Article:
Luther had already completed his treatise, Temporal Authority: To What Extent It Should Be Obeyed, in December 1522, but it was not published until March 1523. We should understand Luther’s ideas within the context of the fear of invasion of Electoral Saxony, particularly from Duke George of Saxony, who was Elector Frederick the Wise’s cousin. Additionally, Luther preached on the subject of government and the Gospel numerous times during 1522. Dedicating his treatise, On Temporal Authority, to Duke John of Saxony (Frederick’s brother and successor), Luther here defined his teaching on the two kingdoms. He stated that God had established two governments: one to keep order and rule the temporal realm, the other a spiritual government by which God makes sinners righteous.
While he advised obedience to temporal authorities, Luther mocked evil rulers in the first paragraph of Temporal Authority when he wrote, “For God Almighty has made our rulers mad; they actually think they can do—and order their subjects to do—whatever they please.”11 He explained that subjects are not obligated to obey their rulers in all matters, especially regarding the command to turn over Luther’s books to temporal authorities. Referring to Acts 5:29, Luther explained that Christians owed obedience to temporal authorities in earthly matters, but they should not willingly turn over books. However, if the authorities searched their homes and confiscated their property, they must suffer as Christians and not resist forcibly.
Later in Temporal Authority, Luther addressed resistance to unjust rulers. He explained that a prince may fight against a political equal or inferior, but not against the emperor. That prince should speak the truth against the superior but not resist him by force. Even when war is unavoidable, Luther asserted that a prince should fight to defend his subjects and not for personal gain. Additionally, he argued that Christian soldiers should serve in a war unless the soldier knew his prince had commanded him to fight an unjust war. In that case, Luther plainly instructed soldiers to disobey the prince, “… for it is no one’s duty to do wrong; we must obey God (who desires the right) rather than men.”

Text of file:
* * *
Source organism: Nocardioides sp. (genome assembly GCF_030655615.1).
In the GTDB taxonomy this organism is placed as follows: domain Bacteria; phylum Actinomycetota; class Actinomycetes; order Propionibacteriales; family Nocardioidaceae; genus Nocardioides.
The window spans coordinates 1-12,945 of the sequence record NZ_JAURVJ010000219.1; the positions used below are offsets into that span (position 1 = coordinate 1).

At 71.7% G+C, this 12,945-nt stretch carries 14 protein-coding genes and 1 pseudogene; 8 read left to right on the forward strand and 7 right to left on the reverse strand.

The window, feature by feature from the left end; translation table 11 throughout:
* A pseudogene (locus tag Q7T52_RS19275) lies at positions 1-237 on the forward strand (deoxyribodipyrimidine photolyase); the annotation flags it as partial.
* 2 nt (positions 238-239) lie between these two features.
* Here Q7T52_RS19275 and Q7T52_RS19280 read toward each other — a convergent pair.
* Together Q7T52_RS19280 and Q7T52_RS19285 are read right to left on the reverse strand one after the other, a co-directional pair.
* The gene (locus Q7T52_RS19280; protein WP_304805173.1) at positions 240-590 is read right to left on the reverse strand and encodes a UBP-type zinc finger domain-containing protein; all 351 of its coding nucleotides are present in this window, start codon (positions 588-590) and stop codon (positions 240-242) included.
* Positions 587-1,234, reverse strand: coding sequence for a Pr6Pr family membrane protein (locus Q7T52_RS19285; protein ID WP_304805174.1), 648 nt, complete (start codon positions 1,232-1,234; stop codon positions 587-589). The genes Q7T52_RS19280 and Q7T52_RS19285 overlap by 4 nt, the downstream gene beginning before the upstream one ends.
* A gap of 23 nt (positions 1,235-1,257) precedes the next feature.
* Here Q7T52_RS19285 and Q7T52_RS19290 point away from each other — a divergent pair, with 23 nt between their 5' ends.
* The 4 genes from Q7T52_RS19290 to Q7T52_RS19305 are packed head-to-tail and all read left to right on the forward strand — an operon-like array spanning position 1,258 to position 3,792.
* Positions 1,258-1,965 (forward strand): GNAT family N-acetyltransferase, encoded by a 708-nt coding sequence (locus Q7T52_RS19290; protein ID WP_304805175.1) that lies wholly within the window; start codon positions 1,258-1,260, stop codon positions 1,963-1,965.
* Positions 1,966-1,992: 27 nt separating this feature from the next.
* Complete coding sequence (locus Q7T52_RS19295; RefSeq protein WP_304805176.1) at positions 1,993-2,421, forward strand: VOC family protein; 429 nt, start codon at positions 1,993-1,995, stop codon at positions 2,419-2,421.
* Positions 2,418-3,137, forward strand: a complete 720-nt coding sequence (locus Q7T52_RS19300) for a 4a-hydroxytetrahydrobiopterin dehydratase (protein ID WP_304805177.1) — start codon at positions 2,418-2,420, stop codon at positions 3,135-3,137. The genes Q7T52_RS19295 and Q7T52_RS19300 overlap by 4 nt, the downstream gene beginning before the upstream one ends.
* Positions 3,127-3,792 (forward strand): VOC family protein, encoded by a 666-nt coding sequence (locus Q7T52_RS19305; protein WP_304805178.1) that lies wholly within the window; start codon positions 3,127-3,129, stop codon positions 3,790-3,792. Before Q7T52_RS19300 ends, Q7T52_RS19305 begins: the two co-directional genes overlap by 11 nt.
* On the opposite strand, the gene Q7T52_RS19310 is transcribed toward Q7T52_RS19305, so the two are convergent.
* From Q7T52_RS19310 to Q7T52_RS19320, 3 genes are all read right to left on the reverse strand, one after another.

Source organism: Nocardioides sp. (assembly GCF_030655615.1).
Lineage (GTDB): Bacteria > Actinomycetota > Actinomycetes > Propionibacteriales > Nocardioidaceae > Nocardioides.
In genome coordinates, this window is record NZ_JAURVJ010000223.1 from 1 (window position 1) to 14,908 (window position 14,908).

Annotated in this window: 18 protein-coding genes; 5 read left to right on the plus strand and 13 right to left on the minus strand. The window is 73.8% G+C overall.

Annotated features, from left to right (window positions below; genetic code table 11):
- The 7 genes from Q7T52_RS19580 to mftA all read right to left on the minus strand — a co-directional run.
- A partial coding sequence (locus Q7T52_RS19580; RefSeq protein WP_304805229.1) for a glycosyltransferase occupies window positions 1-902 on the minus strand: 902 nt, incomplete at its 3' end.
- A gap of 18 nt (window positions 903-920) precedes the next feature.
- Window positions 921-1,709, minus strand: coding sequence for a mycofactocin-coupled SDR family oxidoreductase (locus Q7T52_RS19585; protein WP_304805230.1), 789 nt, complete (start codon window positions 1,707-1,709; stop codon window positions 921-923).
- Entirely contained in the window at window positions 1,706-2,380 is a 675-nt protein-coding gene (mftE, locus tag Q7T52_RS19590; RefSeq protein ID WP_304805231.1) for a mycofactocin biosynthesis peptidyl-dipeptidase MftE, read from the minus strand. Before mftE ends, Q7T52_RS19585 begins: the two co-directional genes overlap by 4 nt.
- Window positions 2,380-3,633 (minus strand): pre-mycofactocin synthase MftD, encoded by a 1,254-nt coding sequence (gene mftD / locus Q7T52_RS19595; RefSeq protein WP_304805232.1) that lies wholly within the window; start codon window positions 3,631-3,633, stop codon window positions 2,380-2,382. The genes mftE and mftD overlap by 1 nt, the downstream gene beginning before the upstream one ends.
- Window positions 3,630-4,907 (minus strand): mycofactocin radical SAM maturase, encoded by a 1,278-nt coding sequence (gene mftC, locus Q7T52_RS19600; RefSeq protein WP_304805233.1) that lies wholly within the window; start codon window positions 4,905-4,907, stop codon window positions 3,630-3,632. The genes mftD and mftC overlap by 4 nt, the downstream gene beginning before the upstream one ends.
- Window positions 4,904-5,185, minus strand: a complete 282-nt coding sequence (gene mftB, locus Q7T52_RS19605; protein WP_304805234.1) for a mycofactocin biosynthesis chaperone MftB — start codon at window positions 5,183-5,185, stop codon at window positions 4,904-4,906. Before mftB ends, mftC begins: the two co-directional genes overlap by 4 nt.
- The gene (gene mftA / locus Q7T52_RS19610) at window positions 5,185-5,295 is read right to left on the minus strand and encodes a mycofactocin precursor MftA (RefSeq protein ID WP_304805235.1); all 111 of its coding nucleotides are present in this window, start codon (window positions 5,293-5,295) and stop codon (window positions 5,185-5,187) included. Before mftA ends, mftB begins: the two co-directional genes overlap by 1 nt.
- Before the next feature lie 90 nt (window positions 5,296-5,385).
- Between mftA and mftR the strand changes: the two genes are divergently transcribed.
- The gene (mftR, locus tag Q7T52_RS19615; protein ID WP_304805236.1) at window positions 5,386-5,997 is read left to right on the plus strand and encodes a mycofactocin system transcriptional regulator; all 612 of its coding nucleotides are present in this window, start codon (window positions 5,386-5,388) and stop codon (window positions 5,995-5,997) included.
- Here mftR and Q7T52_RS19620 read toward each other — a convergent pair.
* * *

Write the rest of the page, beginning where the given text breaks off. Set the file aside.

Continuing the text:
This is an excerpt from an article. If you would like to read the entire article go here: https://issues.cune.edu/enlightenment-liberty-vis-a-vis-christian-liberty/widerstand-luther-and-the-freedom-to-resist-unjust-authority/#_ftn10
1 thought on “Temporal Authority”
As the Magdeburg Confession now seems to be in vogue these days, I suspect that many expositions of such and the various comparisons being made to the American situation are being muddied by a tendency to equivocate tyranny over the Gospel of Christ and tyranny over anything else that may concern a man.
Granted, I don’t think this tendency therefore invalidates everyone’s arguments and applications. Rather, I think it simply renders the broader points much weaker in force.
On the contemporary side, if we consider the state protocol which mandates or recommends the suppression of the Gospel by way of condemning our Lord’s Institution of the Supper, then I certainly think Magdeburg is relevant to us today (and in some ways I believe that some of our churches are ignoring the danger to the Gospel, claiming that everything is merely a petty inconvenience). But note the way in which the state is touching the Gospel here. Considerations of restrictions *as restrictions* are nearly irrelevant to Magdeburg.
I read the full essay, and while I think it’s a good survey of Luther’s thought, I’m afraid it may share a little in this equivocating tendency. Besides the question of the Gospel, the other word which does not get much time being defined (not only here, but in many Magdeburg/America treatments) is “unjust.” Theft is unjust. Papism is unjust. Magdeburg (and Luther for that matter) is not concerned with each in precisely the same way.
Lest anyone put too much stock in my note: I have not read the Magdeburg Confession yet. In the meantime I will reread the Declaration & the Constitution though.